Angioplasty and stenting of basilar artery stenosis: Technical case report

Giuseppe Lanzino, Richard D. Fessier, Robert S. Miletich, Lee R. Guterman, L. Nelson Hopkins

Research output: Contribution to journalArticlepeer-review

64 Scopus citations

Abstract

OBJECTIVE AND IMPORTANCE: Symptomatic basilar artery stenosis has a poor prognosis. Treatment options are limited. Surgical bypasses are technically demanding and of no proven benefit. Percutaneous angioplasty is associated with a significant complication rate, because of intraplaque dissection, restenosis secondary to vessel recoil, and embolic phenomena. A new generation of intravascular stents that are flexible enough to navigate the tortuosities of the vertebral artery may provide a new therapeutic approach. We report a case of basilar artery stenosis that was treated using stent- assisted angioplasty. CLINICAL PRESENTATION: A 56-year-old woman experienced a vertebrobasilar ischemic stroke, from which she recovered. Magnetic resonance angiography revealed severe proximal basilar artery stenosis. Brain Neurolite-single-photon emission computed tomographic scans revealed significantly decreased perfusion of the brainstem. Endovascular intra- arterial pressure measurements revealed a 35-mm Hg gradient across the lesion. INTERVENTION: The patient underwent uncomplicated angioplasty and stenting of the proximal basilar artery, with excellent angiographic results. CONCLUSION: The availability of new flexible intravascular stents, allowing access to tortuous proximal intracranial vessels, provides a new therapeutic approach for patients with basilar artery stenosis. Long-term follow-up monitoring is required to assess the durability of this approach.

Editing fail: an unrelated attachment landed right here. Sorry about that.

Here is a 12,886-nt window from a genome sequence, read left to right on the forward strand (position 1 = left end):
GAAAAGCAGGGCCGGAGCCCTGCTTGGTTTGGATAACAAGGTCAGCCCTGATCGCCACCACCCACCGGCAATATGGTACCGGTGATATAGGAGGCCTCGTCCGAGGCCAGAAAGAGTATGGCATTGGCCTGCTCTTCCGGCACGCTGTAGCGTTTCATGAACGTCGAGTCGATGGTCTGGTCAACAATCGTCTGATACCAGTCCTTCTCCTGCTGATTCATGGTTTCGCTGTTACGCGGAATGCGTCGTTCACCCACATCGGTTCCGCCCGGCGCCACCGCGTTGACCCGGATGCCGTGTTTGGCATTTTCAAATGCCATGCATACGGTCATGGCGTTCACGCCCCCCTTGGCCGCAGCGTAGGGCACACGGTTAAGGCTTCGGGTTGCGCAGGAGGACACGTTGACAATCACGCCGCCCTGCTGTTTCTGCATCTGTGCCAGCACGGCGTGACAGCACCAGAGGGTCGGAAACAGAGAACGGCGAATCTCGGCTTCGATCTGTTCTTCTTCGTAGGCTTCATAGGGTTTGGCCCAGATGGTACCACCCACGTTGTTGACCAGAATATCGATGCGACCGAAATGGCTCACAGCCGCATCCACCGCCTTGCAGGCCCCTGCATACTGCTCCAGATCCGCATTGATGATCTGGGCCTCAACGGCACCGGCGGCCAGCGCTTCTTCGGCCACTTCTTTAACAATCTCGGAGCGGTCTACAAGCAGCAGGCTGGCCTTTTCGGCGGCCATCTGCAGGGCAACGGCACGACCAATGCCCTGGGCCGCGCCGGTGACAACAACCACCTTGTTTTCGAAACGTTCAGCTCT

Original languageEnglish (US)
Pages (from-to)404-408
Number of pages5
JournalNeurosurgery
Volume45
Issue number2
DOIs
StatePublished - Aug 1 1999

Keywords

  • Basilar artery stenosis
  • Brain single-photon emission computed tomographic scan
  • Intravascular stents
  • Percutaneous angioplasty

ASJC Scopus subject areas

  • Surgery
  • Clinical Neurology

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